I have a food question that has been giving me indigestion lately. My girlfriend is on this raw-food kick. She says cooking takes all the nutrients out of things but raw you get all the vitamin goodness. Luckily we don’t eat much meat. But she does cook meat, anyway. I don’t really have a good argument against her, as much as I would like to come up with one. How much raw zucchini can one guy eat? That’s not my question. My question(s) really is (are), is she right about the nutrients thing, and how did people start cooking food, anyway? It seems to me that if it didn’t benefit us, mankind would have stopped cooking things a long time ago. But what do I know? Maybe I just haven’t eaten enough raw kale to be able to figure out the answer(s).
— Leafy Green, San Diego
Grandma tried this trick on us about ten years ago. But she found out that certain cubed raw vegetables fit nicely in a slingshot and really hurt when you get one in the eye. The elves were having none of it, and after a week or so she gave up and went back to boiling the life out of everything. So I imagine girlfriend uses the same tired arguments Grandma did, about the good digestive enzymes and full nutrients released from raw foods. How you’ll have brighter eyes and a shinier coat after a month of celery sticks and cashews. That animals don’t suffer the degenerative diseases humans do because they can’t manipulate sauté pans or pressure cookers. Well, science doesn’t much back up that foolishness, since animals do suffer arthritis and other age-related diseases. The enzyme business is bogus. And given the mouth and digestive tract of humans, we’re not equipped to get full nutrient value from a raw beet.
If you believe the most extreme archaeological guesses, man in some form has been applying fire to food for hundreds of thousands of years. By “man” they mean homo erectus, a failed spur line off the main track of modern-human development. The best guess is that “cooking” was discovered by some strange accident, not by intent. But who knows. Maybe an ancestor of Wolfgang Puck was tinkering around in his cave and hit on the idea. Meat on a stick was probably the first meal on the ancient menu. Why did it catch on? Well, the food was warm, and it was definitely easier to chew. It might have tasted better, too, if survival-oriented erectuses had finely tuned palates. This probably encouraged people to continue firing their dinners. There’s some evidence that later, grains and seeds were wrapped in leaves and steamed, a Paleolithic tamale. Another bit of anthropological wisdom is that the muscles and bones of modern man’s jaw have evolved away from raw-food eating and toward a situation where cooking is obligatory.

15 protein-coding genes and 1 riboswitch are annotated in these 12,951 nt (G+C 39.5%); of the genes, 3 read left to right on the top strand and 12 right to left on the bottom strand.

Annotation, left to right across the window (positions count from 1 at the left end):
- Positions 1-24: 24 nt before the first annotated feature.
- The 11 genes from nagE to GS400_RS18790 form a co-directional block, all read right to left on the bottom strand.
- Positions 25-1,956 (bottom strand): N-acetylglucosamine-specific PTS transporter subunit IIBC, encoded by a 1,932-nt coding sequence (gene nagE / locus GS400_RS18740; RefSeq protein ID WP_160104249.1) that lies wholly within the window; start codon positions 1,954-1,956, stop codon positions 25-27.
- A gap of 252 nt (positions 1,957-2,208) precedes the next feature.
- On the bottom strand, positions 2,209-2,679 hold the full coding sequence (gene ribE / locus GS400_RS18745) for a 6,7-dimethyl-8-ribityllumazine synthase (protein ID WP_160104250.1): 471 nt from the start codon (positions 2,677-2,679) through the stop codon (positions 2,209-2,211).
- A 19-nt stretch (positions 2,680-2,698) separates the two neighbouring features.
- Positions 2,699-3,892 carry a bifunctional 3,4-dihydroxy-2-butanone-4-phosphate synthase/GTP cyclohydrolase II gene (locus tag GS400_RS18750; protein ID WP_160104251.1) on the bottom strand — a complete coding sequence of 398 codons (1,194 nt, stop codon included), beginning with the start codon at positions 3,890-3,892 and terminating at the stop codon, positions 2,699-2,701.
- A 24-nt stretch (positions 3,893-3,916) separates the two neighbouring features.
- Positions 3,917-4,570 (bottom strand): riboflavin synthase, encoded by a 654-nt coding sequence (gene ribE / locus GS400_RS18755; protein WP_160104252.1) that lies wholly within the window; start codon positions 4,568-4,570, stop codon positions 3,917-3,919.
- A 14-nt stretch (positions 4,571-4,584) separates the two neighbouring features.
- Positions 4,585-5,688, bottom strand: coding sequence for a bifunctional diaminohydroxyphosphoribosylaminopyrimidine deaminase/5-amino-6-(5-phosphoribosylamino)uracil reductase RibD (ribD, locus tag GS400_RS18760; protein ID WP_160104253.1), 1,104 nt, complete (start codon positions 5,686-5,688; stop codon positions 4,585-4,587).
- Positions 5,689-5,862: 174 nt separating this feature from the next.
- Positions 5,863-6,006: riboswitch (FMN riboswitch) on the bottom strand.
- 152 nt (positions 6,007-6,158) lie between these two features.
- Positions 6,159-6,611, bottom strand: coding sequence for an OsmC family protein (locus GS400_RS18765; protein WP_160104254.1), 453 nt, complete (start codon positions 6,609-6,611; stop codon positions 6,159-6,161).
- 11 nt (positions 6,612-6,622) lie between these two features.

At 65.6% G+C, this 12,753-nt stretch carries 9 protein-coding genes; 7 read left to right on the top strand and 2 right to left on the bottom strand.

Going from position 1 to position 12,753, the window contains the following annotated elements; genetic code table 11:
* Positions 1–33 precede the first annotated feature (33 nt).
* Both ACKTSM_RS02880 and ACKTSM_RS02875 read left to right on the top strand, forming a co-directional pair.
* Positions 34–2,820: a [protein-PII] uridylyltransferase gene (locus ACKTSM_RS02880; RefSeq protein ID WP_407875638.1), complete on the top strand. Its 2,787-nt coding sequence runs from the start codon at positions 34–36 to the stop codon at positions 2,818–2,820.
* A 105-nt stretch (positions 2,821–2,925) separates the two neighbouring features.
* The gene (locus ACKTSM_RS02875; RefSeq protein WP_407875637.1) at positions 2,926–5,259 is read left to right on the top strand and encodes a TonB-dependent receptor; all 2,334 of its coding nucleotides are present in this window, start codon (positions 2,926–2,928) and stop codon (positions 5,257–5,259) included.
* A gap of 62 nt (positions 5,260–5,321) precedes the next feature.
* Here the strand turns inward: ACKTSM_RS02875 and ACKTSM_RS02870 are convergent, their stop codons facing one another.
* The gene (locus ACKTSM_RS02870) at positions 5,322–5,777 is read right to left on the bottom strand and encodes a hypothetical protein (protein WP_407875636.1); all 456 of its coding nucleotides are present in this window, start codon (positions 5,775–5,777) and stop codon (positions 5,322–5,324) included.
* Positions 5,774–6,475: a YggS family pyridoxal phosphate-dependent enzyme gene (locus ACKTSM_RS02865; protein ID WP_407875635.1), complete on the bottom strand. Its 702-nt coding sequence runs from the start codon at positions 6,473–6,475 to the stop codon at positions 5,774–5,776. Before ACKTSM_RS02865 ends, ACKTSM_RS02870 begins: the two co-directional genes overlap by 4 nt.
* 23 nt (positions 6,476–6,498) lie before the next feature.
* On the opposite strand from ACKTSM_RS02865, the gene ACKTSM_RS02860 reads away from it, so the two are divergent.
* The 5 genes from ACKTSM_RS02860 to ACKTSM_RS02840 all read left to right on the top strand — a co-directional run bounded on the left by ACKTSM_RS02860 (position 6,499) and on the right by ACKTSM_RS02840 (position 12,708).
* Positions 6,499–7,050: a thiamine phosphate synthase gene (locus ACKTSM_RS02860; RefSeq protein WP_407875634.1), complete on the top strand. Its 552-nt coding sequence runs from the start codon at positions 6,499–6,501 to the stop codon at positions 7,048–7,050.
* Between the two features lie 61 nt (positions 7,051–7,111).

As for getting all the nutrients from your food, particularly fruits and vegetables, all the good vitamins and minerals are locked inside tough, indigestible (by us) fibers of cellulose. To release them for use by the body takes either chewing them to a liquid or cooking. Proper mastication could make dinnertime endless. Vegetarian animals have teeth and stomachs equipped to break down cellulose. The tenderizing effects of heat on vegetation might also have encouraged early man to keep on cookin’ since it widened the number of potential food sources. Things too tough to eat raw were made palatable by cooking. It can even detoxify some plants. So we’ve given you all the reasonable arguments in favor of steaming that zucchini, blanching that broccoli, simmering that squash, but until girlfriend gets tired of crunching her way through dinner, it probably won’t do you much good. Unless you want to adopt the elves’ cauliflower-in-a-slingshot approach.
If Amazons were Greek, how did a river in South America get named “Amazon”?
— Jason H., San Diego
True, the women warriors called Amazons originated in Greek mythology. And Greek mythology would have been familiar to certain Europeans of the 1500s. So when Spaniard Francisco de Orellana hooked up with conquistadors sailing for the New World and set out to explore the Amazon basin and in the process encountered native female warriors, naming the river was easy. He was modest enough not to name it the Orellana River and name it for the ladies.
My friend says he farts more when he goes skiing in Colorado. Huh?
— Don’t Believe It, via email
Your friend is exquisitely sensitive to his bodily functions, I think. But he also might be right. If the space program has brought us no other benefit, we have learned from it that intestinal gas expands at altitude (lower air pressure). At 15,000 feet, the volume doubles, so I can see how your friend could be tooting down the slopes. This might be enhanced by all the exercise toning up his digestion and making things move faster than usual. Always ski in front of him.